The molecular density of states in bacterial nanowires

Biophys J. 2008 Jul;95(1):L10-2. doi: 10.1529/biophysj.108.134411. Epub 2008 Apr 25.


The recent discovery of electrically conductive bacterial appendages has significant physiological, ecological, and biotechnological implications, but the mechanism of electron transport in these nanostructures remains unclear. We here report quantitative measurements of transport across bacterial nanowires produced by the dissimilatory metal-reducing bacterium, Shewanella oneidensis MR-1, whose electron transport system is being investigated for renewable energy recovery in microbial fuel cells and bioremediation of heavy metals and radionuclides. The Shewanella nanowires display a surprising nonlinear electrical transport behavior, where the voltage dependence of the conductance reveals peaks indicating discrete energy levels with higher electronic density of states. Our results indicate that the molecular constituents along the Shewanella nanowires possess an intricate electronic structure that plays a role in mediating transport.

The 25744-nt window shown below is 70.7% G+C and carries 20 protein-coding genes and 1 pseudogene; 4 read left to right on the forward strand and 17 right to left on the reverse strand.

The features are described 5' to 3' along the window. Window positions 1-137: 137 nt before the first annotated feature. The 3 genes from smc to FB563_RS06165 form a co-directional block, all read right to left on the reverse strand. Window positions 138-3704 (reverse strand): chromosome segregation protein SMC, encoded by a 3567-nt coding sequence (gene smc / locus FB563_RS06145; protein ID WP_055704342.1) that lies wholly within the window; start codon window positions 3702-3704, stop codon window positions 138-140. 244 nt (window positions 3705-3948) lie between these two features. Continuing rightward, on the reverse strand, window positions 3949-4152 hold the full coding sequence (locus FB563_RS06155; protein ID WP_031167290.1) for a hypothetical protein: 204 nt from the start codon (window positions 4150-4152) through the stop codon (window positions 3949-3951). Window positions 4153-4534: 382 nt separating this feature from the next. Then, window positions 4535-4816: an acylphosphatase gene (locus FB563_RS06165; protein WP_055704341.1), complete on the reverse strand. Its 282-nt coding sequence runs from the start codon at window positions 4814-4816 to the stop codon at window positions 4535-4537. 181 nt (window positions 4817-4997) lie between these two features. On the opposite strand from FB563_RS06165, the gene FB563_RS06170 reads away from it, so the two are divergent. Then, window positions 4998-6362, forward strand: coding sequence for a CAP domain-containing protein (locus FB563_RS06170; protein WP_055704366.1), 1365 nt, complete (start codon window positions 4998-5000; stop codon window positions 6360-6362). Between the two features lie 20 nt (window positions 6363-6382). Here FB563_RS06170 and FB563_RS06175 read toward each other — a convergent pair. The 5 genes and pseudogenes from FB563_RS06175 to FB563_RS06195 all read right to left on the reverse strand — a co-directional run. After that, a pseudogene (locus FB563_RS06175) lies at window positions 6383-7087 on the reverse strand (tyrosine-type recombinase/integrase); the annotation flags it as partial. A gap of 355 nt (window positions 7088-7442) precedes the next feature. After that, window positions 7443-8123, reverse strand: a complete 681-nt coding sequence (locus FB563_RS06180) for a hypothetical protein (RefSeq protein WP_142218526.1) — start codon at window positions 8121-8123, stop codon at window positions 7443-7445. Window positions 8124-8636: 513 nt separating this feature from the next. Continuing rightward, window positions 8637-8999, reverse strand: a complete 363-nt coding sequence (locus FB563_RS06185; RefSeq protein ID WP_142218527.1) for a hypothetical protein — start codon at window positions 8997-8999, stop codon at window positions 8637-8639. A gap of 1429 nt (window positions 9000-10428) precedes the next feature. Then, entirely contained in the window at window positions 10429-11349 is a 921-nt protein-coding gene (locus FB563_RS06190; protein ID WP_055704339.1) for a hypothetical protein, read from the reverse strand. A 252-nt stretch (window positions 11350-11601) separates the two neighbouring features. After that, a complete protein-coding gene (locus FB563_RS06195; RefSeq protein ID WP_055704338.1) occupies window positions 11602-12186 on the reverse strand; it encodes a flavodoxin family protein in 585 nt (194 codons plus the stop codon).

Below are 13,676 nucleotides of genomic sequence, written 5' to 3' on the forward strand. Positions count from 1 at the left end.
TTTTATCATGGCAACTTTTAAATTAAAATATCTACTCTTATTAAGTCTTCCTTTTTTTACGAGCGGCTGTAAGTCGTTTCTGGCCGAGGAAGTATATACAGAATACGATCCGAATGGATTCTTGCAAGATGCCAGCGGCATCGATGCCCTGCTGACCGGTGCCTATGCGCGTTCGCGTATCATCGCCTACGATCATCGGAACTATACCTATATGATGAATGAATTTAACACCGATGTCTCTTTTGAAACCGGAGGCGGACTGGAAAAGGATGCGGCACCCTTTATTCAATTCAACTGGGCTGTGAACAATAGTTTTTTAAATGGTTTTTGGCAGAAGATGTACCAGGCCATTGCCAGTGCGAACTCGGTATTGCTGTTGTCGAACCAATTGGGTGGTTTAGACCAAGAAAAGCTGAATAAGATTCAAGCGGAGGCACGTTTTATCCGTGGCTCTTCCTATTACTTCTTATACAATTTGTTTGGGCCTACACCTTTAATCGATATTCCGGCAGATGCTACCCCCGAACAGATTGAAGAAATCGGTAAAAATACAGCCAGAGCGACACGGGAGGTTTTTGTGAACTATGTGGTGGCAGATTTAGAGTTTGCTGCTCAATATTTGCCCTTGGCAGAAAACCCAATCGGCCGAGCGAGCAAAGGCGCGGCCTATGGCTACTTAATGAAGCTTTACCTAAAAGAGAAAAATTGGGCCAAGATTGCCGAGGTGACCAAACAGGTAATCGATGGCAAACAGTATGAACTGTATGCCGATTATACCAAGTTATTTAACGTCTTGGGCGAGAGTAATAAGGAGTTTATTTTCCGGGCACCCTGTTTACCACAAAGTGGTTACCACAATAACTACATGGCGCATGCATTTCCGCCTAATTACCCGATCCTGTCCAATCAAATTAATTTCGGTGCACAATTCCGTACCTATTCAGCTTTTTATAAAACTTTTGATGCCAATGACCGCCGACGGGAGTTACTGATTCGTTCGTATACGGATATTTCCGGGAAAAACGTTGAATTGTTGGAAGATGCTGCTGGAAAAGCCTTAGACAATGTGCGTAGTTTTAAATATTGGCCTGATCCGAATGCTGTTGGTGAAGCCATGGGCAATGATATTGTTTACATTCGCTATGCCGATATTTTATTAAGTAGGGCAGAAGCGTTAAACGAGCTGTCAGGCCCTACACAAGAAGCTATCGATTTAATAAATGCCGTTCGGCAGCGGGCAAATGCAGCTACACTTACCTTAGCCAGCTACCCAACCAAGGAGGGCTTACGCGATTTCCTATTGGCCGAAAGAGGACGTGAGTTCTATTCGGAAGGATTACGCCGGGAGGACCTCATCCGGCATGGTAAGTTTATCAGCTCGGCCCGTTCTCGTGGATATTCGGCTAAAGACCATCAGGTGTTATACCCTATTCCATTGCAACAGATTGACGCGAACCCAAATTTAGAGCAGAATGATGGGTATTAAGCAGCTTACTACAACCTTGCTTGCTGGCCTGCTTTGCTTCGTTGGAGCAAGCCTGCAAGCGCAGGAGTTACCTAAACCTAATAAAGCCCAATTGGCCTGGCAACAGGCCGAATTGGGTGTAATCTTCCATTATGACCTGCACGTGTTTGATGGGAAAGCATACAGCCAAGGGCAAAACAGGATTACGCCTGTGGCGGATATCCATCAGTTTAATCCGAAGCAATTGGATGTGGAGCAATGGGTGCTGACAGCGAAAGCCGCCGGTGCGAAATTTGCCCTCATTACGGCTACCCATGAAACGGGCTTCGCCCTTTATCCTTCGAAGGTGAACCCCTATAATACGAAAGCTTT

Publication types

  • Research Support, U.S. Gov't, Non-P.H.S.

MeSH terms

  • Cell Surface Extensions / physiology*
  • Cell Surface Extensions / ultrastructure*
  • Electric Conductivity
  • Electron Transport
  • Nanostructures / ultrastructure*
  • Particle Size
  • Shewanella / physiology*
  • Shewanella / ultrastructure*